LGBT characters swept the Emmys this year. Here's why it's not enough.
'LGBT characters deserve to be more than the co-stars in straight people’s lives. We must be the protagonists too.'
As a writer, my dream has always been to create a world of characters that reflect my life as a gay man of color.
My world of friends ranges in age, ethnicity, and sexual orientation, and I know I’m not the only one with this sort of broad social tapestry. Then why is it that I rarely see a world like mine on TV or film?
So, I did something. Last year, I wrote and directed a short film called "I Can't With You."
It’s the story of Charlie and Annie, two lifelong friends who are drifting apart. I wanted to tell a story that addressed relationships between old friends who have endured the natural internal and external shifts we all go through as people. I wanted to make something that specifically showcased a relationship between a gay man and a straight woman, as I feel like it’s one we haven’t seen much of in popular media as of late, and I love the dynamic.
We live in a time with more LGBT representation in television than ever before.
This year's Emmy's were more diverse than ever. (Film, you better catch up now.) Yet, even with some major TV shows having prominent LGBT characters, we still don’t have many shows exploring the gay experience in a thorough, thought-provoking, and entertaining way.
"The Real O’Neals" has a fun, heartfelt gay coming-of-age story at its core. "Transparent" is pure magic in how it explores the underrepresented trans community. "Orange Is the New Black" is brilliant and offers up some unique, complicated LGBT characters in the sea of its vast ensemble. And other shows, from "Modern Family" to "Empire" to "Master of None," have interesting gay characters contributing to their narratives as well.
However, most of these shows do not let the LGBT characters to anchor the narrative. Why? Are we really only allowed three or four shows? Where are all the LGBT lead characters with complex, diverse lives?
To be fair, the lack of major gay representation in today's media doesn’t stem from a lack of trying.
"Looking" was an interesting, complex show. However, it got a lot of flak from gay audiences because it was the only show out there with a gay male leading character, and not all gay men felt like it was telling their story. And once upon a time, we actually had more diversity in shows like "Queer as Folk," "The L Word," and "Noah’s Arc," but their time has since passed.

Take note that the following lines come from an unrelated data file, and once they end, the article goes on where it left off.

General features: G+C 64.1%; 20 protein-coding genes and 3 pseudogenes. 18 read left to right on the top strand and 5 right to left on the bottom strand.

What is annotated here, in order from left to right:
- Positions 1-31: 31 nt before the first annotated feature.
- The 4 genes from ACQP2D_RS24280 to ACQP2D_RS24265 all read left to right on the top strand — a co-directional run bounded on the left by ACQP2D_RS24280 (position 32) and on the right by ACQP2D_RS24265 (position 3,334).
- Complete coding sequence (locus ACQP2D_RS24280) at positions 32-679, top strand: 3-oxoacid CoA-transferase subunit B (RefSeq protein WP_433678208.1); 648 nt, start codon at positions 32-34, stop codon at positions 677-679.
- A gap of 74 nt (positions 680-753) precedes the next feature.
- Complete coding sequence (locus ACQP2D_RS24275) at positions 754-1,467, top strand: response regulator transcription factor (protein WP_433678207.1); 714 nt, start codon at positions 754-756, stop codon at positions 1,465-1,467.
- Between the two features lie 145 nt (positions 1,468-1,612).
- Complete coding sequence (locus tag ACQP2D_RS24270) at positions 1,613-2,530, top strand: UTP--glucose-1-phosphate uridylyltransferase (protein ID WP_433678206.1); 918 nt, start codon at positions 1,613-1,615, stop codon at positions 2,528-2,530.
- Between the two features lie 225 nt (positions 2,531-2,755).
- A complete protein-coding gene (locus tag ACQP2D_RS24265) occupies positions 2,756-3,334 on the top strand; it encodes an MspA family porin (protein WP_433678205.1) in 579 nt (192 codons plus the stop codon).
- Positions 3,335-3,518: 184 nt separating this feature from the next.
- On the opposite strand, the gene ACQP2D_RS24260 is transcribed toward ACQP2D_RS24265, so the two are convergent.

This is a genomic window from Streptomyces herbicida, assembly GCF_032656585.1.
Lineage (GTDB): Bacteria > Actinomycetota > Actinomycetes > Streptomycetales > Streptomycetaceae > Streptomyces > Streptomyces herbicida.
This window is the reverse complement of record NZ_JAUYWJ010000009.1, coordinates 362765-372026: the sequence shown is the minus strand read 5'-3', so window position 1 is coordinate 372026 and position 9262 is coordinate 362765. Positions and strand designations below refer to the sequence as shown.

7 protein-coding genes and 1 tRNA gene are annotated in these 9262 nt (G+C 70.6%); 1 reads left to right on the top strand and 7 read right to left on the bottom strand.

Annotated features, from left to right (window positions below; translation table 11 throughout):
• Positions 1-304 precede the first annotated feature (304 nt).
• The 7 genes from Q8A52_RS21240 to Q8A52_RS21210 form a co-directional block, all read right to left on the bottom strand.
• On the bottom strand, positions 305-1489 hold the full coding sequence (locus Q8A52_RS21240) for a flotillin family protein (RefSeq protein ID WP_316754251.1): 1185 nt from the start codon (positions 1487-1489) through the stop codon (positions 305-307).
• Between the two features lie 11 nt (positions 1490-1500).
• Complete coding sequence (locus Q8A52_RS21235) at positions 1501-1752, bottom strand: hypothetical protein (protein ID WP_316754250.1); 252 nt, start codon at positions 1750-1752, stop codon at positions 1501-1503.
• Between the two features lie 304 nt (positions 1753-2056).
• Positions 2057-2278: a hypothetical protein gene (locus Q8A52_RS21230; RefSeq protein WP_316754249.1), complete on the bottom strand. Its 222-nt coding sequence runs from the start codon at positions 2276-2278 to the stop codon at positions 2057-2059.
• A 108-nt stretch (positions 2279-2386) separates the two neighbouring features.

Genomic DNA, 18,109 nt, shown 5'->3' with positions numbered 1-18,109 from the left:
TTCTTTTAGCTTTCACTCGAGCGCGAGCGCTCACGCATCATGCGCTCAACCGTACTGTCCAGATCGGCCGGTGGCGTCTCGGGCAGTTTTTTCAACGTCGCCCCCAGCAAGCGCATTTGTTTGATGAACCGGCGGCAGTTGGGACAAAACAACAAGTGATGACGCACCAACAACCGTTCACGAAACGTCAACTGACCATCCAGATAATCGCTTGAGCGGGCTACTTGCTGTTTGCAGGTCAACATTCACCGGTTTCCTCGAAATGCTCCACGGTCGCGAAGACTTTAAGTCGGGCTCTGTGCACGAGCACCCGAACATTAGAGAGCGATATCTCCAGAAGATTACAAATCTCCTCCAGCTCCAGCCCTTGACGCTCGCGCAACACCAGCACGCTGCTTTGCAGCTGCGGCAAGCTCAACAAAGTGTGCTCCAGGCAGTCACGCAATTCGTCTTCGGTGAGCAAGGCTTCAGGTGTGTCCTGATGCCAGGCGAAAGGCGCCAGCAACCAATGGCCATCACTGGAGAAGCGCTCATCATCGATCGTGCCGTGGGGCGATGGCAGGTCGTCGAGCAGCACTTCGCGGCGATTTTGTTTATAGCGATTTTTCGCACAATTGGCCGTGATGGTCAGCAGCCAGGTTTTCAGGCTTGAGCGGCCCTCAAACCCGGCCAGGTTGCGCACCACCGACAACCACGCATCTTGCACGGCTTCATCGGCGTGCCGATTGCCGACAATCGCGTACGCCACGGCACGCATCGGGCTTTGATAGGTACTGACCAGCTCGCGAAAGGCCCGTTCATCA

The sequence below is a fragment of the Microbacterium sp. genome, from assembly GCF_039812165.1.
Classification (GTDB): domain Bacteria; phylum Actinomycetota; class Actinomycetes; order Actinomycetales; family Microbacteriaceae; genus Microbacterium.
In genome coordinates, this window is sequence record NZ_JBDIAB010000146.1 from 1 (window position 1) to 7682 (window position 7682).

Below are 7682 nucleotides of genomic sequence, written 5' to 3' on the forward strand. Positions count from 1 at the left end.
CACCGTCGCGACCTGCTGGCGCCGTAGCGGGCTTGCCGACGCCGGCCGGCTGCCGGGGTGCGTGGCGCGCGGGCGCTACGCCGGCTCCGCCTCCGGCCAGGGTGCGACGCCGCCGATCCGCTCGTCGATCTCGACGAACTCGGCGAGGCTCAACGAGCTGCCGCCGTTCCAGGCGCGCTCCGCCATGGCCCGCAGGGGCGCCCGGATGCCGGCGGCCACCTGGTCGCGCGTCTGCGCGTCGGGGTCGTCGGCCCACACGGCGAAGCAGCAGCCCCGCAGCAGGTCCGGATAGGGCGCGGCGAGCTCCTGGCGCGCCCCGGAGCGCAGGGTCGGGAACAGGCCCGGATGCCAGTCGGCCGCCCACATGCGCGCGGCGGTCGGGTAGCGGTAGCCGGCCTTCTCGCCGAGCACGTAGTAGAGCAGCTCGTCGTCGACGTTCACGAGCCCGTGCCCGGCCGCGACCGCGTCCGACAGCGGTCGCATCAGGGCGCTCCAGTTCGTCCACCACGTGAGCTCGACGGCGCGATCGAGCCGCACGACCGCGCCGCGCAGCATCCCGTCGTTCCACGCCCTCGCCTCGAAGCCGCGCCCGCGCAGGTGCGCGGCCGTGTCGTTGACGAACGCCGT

The web is doing a much better job in offering up gay protagonist stories with a variety of tones and characters too, but their budgets are small and their platforms are even smaller: "EastSiders," "The Outs," "Where the Bears Are," and "The Gay and Wondrous Life of Caleb Gallo" all come to mind.
Industry decision makers must take greater chances on gay representation in the media.
Are major networks and streaming platforms afraid that mainstream audiences won’t be able to handle a story told primarily through the gay lens? I don’t think so. And, mind you, when I say mainstream audiences, I mean straight and white audiences, who have proven over and over again that they (mostly) also love diversity.
Even so, the majority of stories being offered are still told through a straight, white lens. I love some of these stories — "Terms of Endearment," "The Devil Wears Prada," "Who’s Afraid of Virginia Woolf," and "The Shining" are all movies that give me life.
But I’m ready to see a more real depiction of life as I know it. I want a more colorful, queer world on my TV.
This is what I know: We must press on to create a world where a young gay person, whether white or of color, can see themselves as the hero.
Growing up, I rarely got to watch anything where I actually saw myself in the hero. Instead, people like me were usually the flamboyant villain, the shameful oddball, or the servant. Eventually, I graduated to the sassy best friend or co-worker. The whole Latino thing is also worth its own rant, but in all seriousness, we haven’t shifted far enough away from this dilemma.
LGBT characters deserve to be more than the co-stars in straight people’s lives. We must be the protagonists too.
We do a lot more than just come out or go to prison or help our friends through their problems. We have rich, vast lives, and we must challenge ourselves to deliver LGBT content that will appeal to all audiences. And the more opportunities we are given to be the heroes, the greater chance we have of acceptance and empathy in the real world.
We need gay comedies. We need trans dramas. We need lesbian-driven mysteries.
All of these voices matter and should contribute to the media landscape.
Now is the time to take these chances. Now is the time to be bold. I want my Gay TV. And you may not know it yet, but you do too. Try seeing life through the lens of a gay man of color. Or an older trans woman. Or a bi college student. We are all made better by trying to see the world through all kinds of eyes. And, hell, you may even like what you see.